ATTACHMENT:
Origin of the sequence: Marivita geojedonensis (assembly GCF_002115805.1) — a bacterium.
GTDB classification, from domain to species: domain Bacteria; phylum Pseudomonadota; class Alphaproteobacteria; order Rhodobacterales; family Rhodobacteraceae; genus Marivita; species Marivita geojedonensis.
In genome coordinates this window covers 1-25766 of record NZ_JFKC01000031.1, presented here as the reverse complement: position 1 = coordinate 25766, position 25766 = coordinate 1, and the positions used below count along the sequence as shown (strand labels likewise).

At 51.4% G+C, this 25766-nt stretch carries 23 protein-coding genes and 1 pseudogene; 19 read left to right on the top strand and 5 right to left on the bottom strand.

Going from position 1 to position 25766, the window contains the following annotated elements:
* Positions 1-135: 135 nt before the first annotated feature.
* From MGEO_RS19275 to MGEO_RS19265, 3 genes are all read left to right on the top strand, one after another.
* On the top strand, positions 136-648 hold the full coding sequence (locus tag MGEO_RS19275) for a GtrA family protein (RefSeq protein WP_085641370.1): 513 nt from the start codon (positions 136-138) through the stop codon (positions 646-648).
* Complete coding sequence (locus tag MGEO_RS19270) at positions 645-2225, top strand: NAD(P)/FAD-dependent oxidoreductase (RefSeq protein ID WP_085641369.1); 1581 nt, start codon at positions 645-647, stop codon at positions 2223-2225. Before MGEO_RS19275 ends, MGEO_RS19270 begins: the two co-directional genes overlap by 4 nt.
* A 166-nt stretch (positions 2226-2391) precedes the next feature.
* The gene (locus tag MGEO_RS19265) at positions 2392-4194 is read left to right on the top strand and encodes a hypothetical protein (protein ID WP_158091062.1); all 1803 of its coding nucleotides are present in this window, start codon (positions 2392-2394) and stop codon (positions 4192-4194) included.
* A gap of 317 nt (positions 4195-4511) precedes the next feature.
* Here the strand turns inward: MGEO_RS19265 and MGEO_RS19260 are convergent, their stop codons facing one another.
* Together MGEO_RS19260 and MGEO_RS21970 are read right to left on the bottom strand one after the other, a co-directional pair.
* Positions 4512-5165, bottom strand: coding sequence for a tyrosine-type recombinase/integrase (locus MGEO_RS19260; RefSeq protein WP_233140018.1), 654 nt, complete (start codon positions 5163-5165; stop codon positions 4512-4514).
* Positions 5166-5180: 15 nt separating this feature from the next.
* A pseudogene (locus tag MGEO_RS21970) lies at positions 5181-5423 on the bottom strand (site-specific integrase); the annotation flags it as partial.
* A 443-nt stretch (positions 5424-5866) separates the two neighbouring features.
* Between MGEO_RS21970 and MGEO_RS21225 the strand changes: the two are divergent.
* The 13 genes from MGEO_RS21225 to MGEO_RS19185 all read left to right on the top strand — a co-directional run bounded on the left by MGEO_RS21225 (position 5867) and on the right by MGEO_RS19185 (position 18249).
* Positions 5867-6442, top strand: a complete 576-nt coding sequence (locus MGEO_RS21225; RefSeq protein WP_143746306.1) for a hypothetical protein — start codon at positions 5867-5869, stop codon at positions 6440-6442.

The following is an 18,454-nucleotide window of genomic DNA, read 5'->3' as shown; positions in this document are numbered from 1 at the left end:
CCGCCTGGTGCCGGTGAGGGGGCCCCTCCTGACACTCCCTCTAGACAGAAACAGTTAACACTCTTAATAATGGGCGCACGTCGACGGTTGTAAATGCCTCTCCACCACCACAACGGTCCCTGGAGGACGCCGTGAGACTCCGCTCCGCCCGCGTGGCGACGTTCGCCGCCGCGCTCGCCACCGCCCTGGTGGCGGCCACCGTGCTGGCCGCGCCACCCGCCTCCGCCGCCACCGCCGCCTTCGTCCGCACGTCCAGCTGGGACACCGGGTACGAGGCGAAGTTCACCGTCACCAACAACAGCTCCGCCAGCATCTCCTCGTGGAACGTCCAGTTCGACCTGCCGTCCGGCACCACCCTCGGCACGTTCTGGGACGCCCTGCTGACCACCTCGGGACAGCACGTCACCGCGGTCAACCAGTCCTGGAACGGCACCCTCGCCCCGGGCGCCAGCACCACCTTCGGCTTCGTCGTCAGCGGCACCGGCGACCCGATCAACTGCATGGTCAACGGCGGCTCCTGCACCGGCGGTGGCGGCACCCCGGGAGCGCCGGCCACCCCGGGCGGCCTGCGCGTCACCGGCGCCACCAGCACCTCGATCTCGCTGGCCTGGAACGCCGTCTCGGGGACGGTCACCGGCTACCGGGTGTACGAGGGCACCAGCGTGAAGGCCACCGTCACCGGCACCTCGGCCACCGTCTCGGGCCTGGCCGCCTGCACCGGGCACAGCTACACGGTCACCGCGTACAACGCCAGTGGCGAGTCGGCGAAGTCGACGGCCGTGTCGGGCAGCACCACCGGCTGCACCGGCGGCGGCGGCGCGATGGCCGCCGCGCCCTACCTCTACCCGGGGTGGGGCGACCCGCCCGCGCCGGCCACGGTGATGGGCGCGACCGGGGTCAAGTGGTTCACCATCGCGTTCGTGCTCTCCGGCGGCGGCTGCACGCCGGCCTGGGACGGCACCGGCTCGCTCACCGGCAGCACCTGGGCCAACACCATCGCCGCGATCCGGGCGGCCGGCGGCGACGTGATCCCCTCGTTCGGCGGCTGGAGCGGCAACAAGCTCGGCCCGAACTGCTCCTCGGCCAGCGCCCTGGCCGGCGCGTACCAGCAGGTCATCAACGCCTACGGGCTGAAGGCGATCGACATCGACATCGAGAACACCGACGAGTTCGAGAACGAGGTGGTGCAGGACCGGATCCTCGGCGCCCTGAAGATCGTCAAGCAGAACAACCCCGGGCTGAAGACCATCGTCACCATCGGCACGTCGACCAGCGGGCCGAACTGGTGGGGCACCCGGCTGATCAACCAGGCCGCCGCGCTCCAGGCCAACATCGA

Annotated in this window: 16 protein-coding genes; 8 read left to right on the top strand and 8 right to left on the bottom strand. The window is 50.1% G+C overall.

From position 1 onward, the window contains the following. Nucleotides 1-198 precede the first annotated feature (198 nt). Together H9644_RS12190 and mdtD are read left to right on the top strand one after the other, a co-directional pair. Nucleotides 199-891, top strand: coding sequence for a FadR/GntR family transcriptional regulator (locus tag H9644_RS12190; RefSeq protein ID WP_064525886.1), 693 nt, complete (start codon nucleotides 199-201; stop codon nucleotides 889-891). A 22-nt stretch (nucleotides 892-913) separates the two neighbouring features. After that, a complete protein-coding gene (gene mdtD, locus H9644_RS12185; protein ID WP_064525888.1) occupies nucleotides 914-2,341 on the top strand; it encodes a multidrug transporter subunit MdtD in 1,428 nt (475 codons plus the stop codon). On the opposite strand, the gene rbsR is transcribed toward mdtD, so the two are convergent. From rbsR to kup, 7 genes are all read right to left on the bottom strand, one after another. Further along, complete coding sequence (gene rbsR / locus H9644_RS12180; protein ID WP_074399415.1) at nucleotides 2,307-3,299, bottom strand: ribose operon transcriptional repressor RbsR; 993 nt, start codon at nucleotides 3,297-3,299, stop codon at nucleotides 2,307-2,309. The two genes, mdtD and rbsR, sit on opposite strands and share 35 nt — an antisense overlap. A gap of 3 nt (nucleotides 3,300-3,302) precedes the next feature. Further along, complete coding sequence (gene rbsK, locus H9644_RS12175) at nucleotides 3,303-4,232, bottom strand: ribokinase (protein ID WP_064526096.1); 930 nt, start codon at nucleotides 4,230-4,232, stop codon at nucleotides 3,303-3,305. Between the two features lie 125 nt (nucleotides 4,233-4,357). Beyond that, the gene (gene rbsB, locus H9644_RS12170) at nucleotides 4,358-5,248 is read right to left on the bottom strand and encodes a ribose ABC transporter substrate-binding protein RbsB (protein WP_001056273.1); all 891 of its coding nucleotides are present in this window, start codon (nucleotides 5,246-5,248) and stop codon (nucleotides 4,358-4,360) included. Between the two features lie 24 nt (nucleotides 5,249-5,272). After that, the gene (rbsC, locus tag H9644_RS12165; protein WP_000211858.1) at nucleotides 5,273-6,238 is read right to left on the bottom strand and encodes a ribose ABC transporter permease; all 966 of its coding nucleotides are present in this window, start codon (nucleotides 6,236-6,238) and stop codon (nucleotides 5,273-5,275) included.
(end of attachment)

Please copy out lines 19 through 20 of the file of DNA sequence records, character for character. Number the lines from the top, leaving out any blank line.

* Between MGEO_RS21970 and MGEO_RS21225 the strand changes: the two are divergent.
* The 13 genes from MGEO_RS21225 to MGEO_RS19185 all read left to right on the top strand — a co-directional run bounded on the left by MGEO_RS21225 (position 5867) and on the right by MGEO_RS19185 (position 18249).